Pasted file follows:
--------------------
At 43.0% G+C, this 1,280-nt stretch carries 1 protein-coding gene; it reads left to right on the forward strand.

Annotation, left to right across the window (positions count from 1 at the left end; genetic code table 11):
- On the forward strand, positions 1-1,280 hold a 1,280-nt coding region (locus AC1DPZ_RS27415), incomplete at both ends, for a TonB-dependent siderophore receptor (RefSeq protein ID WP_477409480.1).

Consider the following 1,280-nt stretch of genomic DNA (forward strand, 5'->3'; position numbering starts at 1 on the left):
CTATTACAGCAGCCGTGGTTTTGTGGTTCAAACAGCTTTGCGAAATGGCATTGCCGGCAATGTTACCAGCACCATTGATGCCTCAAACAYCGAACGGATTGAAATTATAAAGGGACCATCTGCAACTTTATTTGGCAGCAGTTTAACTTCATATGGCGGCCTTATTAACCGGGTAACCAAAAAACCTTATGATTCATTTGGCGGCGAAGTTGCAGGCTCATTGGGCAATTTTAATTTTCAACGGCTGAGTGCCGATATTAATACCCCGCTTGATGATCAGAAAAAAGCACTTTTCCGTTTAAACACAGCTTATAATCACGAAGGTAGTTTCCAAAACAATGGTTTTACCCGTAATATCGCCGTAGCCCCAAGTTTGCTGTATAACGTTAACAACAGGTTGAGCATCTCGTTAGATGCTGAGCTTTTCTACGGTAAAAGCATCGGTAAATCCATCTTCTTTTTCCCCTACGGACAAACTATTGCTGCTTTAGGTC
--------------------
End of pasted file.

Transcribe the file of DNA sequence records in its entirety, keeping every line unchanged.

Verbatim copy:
At 43.0% G+C, this 1,280-nt stretch carries 1 protein-coding gene; it reads left to right on the forward strand.

Annotation, left to right across the window (positions count from 1 at the left end; genetic code table 11):
- On the forward strand, positions 1-1,280 hold a 1,280-nt coding region (locus AC1DPZ_RS27415), incomplete at both ends, for a TonB-dependent siderophore receptor (RefSeq protein ID WP_477409480.1).

Consider the following 1,280-nt stretch of genomic DNA (forward strand, 5'->3'; position numbering starts at 1 on the left):
CTATTACAGCAGCCGTGGTTTTGTGGTTCAAACAGCTTTGCGAAATGGCATTGCCGGCAATGTTACCAGCACCATTGATGCCTCAAACAYCGAACGGATTGAAATTATAAAGGGACCATCTGCAACTTTATTTGGCAGCAGTTTAACTTCATATGGCGGCCTTATTAACCGGGTAACCAAAAAACCTTATGATTCATTTGGCGGCGAAGTTGCAGGCTCATTGGGCAATTTTAATTTTCAACGGCTGAGTGCCGATATTAATACCCCGCTTGATGATCAGAAAAAAGCACTTTTCCGTTTAAACACAGCTTATAATCACGAAGGTAGTTTCCAAAACAATGGTTTTACCCGTAATATCGCCGTAGCCCCAAGTTTGCTGTATAACGTTAACAACAGGTTGAGCATCTCGTTAGATGCTGAGCTTTTCTACGGTAAAAGCATCGGTAAATCCATCTTCTTTTTCCCCTACGGACAAACTATTGCTGCTTTAGGTC